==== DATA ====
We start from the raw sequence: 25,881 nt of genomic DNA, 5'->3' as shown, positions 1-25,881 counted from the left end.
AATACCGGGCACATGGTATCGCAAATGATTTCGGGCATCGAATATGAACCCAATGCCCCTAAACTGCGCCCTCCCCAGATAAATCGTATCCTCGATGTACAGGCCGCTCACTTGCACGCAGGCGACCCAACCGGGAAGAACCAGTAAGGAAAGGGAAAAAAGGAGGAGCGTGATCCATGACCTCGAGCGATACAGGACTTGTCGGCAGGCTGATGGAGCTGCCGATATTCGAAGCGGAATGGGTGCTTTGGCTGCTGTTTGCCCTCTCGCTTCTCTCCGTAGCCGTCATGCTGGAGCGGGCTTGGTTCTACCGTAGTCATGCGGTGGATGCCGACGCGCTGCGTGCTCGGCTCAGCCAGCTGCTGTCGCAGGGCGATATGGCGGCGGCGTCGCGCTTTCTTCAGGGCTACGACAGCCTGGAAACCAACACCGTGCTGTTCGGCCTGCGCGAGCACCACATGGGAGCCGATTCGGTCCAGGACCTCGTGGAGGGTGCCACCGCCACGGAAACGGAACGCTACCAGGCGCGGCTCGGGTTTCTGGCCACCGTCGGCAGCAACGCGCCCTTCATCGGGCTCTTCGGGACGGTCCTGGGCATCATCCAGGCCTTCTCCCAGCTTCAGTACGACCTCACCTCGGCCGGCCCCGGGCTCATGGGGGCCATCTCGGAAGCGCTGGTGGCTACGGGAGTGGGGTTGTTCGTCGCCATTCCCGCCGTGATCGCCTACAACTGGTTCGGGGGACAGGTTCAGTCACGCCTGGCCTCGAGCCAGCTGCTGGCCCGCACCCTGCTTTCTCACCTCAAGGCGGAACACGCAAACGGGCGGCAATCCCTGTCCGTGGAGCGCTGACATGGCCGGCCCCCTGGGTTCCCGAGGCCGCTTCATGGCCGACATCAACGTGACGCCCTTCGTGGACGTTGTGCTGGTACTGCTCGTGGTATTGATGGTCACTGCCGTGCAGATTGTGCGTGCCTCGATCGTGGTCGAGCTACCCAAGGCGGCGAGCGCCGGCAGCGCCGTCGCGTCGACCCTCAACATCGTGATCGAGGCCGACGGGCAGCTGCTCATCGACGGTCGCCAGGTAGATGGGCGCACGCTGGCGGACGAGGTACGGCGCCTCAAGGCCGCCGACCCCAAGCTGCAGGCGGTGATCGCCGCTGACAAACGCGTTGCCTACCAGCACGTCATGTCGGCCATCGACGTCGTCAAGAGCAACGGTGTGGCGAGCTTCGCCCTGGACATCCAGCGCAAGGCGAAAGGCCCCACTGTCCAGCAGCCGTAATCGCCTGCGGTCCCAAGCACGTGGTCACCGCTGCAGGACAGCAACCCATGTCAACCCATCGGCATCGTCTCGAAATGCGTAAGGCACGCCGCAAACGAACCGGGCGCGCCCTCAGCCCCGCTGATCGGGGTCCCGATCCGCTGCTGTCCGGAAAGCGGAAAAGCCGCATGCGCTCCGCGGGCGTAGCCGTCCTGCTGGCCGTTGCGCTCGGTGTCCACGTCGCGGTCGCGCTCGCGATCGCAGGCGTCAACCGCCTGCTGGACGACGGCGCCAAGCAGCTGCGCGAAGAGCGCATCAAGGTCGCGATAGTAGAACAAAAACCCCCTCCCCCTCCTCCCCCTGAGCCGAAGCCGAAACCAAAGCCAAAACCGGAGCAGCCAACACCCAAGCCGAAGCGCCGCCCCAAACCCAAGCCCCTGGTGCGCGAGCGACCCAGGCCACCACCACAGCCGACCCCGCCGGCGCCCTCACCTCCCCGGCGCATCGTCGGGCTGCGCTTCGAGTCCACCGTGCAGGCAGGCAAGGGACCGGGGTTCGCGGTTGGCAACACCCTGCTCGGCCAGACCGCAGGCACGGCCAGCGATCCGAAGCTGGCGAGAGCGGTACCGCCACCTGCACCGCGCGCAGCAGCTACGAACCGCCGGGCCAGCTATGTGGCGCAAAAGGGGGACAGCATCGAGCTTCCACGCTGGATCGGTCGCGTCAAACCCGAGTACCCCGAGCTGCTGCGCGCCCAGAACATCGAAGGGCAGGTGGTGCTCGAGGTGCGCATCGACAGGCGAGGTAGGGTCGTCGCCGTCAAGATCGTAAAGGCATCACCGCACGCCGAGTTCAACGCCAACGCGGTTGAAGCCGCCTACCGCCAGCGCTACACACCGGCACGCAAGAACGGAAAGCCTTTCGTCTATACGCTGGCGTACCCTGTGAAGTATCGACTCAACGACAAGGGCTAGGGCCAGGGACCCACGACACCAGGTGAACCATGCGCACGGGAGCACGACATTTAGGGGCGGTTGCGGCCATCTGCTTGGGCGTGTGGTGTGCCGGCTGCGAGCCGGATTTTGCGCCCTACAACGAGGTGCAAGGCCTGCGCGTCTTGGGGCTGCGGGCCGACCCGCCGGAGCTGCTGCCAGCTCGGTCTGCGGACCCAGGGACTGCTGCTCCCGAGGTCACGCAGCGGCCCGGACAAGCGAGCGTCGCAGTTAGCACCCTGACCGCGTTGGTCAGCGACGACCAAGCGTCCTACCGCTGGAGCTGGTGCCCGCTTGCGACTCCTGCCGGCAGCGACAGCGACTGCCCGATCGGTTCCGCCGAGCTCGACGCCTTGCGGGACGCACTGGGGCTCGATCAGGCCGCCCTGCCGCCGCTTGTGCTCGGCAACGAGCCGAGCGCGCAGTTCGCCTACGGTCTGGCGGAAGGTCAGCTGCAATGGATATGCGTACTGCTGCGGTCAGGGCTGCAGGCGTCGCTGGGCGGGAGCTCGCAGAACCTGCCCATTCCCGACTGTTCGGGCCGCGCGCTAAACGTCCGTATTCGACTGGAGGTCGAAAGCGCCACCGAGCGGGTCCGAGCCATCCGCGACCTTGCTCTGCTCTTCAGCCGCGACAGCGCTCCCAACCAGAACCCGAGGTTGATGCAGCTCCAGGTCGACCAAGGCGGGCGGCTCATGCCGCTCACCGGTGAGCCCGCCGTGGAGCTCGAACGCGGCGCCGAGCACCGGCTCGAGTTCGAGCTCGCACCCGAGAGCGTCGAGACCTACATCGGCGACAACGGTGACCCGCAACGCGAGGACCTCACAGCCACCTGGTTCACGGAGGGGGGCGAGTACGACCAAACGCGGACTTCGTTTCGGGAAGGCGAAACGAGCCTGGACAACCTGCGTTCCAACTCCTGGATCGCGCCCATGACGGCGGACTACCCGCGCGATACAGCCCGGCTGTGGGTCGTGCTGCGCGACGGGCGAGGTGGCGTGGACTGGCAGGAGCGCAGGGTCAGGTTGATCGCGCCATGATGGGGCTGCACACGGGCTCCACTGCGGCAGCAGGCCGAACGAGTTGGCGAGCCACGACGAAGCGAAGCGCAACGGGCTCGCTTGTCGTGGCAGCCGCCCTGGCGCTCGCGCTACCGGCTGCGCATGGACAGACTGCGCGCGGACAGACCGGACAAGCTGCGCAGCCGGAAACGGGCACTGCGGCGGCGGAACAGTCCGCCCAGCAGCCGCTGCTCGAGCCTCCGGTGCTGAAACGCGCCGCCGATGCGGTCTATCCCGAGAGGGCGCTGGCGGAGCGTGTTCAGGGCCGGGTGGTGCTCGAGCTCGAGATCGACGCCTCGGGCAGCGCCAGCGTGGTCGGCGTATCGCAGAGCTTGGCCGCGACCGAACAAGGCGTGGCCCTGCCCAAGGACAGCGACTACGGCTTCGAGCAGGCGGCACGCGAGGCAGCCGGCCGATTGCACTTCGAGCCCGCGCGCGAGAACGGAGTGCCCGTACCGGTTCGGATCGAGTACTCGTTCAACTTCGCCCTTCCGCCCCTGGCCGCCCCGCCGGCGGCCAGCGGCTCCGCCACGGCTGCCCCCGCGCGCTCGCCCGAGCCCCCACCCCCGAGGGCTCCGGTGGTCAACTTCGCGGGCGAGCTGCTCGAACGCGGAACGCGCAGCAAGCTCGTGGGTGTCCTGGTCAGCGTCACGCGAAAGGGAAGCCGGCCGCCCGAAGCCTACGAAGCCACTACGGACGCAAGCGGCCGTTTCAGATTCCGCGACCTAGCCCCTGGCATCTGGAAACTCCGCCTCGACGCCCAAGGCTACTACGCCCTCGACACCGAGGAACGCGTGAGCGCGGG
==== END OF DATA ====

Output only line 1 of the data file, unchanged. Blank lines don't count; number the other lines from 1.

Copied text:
We start from the raw sequence: 25,881 nt of genomic DNA, 5'->3' as shown, positions 1-25,881 counted from the left end.